Although Charles Murray is a self-described libertarian, he is more of a classical liberal that believes government should do as little as possible and that its political subdivisions that weaken it actually make it more effective in how it serves the people.
It's not what Donald Trump is against that bothers me. It's what he's for. So much attention has been paid to his immigration stance from a race perspective that no one seems to care how anti-free market his platform is. Trump is running on economic fallacies that have been consistently refuted by free market economists for hundreds of years.
Perhaps the failure of the experience argument over the last two elections is why Republicans seem so eager to pick a candidate who has never held a political job for even a day.
We're going to begin today with a wrapup of the week that was in the presidential campaigns, and as befitting his status as the Republican frontrunner, we're going to start with Donald Trump.
Social Security needs reform. But, that reform should take place in the form of expansion not cuts. Like millions of other Americans, Social Security is a lifeline for my family, but without an expansion, it is an increasingly fraying one.
The entire political punditry world has been holding its collective breath since last Thursday night, waiting for some polling numbers to interpret. But one question in particular seems to show some very bad news for the Republican Party.
The Republican Party doesn't seem to understand the fact that threats to the United States originate from the actions of human beings. These human beings resort to violence when they are marginalized by society to the point where they believe that the only way to better their country is to work around the democratic system through violence.
Many Republican politicians call themselves "values candidates." What does that really mean? Is there another way to talk about "values" that expands the definition and lends more predictability to the success of the 2016 presidential election?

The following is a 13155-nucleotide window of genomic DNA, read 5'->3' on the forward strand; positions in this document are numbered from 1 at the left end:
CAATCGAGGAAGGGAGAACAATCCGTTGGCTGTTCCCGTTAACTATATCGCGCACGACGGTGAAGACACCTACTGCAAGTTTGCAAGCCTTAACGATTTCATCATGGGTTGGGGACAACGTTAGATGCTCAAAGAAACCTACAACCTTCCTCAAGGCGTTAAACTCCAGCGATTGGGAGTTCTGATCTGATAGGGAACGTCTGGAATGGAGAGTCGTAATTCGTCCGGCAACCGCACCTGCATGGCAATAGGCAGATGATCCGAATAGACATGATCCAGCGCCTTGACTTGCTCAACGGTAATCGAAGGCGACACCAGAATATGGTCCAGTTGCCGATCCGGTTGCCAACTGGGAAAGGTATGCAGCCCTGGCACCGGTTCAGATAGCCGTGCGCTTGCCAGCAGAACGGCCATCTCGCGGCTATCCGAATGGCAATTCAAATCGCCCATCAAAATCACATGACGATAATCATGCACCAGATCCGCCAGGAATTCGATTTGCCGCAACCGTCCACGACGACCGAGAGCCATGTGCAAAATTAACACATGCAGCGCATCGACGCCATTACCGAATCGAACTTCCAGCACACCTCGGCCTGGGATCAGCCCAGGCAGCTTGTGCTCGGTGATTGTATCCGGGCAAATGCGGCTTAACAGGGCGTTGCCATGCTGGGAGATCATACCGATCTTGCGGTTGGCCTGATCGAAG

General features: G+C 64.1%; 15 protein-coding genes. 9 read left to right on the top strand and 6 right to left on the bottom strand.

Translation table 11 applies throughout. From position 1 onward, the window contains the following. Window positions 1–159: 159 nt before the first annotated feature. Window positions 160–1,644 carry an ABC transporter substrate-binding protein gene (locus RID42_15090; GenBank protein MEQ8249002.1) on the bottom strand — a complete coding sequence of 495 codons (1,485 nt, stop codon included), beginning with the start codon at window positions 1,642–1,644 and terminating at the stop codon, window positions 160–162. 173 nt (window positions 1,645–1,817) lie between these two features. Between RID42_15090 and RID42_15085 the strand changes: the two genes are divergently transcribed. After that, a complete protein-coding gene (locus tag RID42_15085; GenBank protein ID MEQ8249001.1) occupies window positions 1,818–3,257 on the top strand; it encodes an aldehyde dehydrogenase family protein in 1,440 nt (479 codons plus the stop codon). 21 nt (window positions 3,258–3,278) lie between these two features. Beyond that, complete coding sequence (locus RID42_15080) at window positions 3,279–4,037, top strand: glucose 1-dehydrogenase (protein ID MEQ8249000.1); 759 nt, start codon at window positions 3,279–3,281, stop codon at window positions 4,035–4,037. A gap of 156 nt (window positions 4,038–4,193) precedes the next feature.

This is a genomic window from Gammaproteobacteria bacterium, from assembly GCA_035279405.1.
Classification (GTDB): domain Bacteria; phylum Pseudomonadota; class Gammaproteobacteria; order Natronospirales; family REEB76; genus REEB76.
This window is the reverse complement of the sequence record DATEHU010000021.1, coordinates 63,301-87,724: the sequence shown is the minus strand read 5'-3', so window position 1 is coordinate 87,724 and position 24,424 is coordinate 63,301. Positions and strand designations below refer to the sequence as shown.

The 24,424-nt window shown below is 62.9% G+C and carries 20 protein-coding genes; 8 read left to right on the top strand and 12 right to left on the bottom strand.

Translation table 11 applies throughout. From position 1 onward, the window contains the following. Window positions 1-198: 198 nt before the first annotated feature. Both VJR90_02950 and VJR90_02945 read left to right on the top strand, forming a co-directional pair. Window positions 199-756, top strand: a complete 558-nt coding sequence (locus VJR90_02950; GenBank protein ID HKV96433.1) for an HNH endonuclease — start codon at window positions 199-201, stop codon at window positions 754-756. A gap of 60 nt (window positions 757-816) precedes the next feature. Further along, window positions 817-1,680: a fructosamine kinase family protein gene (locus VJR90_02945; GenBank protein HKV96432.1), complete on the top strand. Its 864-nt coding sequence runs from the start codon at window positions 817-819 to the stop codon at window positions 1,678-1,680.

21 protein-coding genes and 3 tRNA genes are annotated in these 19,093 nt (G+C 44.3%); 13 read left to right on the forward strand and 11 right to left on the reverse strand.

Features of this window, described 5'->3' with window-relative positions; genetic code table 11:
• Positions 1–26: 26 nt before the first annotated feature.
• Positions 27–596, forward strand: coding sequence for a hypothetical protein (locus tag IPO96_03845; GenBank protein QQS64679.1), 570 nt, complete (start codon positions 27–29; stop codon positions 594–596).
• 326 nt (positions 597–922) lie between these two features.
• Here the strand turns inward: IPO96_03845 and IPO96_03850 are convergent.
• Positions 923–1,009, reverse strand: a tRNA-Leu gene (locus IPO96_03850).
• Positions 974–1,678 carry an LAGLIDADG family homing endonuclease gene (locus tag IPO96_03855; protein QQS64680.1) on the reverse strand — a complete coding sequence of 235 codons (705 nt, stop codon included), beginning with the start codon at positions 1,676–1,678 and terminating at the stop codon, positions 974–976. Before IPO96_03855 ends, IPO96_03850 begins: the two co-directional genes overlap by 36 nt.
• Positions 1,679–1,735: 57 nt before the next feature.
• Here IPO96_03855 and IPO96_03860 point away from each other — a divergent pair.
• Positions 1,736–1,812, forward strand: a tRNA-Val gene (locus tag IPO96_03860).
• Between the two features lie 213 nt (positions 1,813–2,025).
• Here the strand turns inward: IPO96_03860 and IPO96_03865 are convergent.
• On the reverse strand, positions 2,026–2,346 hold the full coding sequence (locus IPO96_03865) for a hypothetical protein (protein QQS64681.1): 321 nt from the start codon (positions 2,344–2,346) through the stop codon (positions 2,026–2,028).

With millions watching, a governor vanishes! ...
Well, that was entertaining, wasn't it? We refer, of course, to the grand spectacle of the first Republican presidential debates, held last night on Fox News. Since this is all anyone's talking about in the political world today, we are going to follow suit and devote most of this column to our reactions.
Four years ago, Chris Christie was the most popular potential Republican presidential candidate in the country. His charm and straight forward non-political demeanor won us all over.
The GOP Debate. It came, we watched, it blew our minds! Donald Trump is like teflon...nothing sticks to that guy. Marco Rubio was a surprise standout. Jeb Bush looked pretty old. Scott Walker was boring.
In fact Christie, who reminded Republicans during the debate that he'd been appointed by President Bush the day before 9/11, went so far in '03 as to actually threaten to arrest that Passaic County sheriff (whose office uncovered the fake ID scandal) and "shut down" his department.
Racism, child labor, poverty, gender inequality and homophobia are not phenomena of the 21st century. They are our history. Over the past 5 or 6 decades the doors to these parts of our reality were kicked open and folks like those in Monday's focus group and forum audience don't want to look.
It seems to me there are four basic strategies the other nine Republicans on the stage have to choose from: ignore Trump, outdo Trump, attack Trump or agree with Trump.
One resource that Senator Paul can invoke to defend his libertarian approach to Cuba is Ronald Reagan's flexible approach to communist countries in transition. That is what Cuba is today.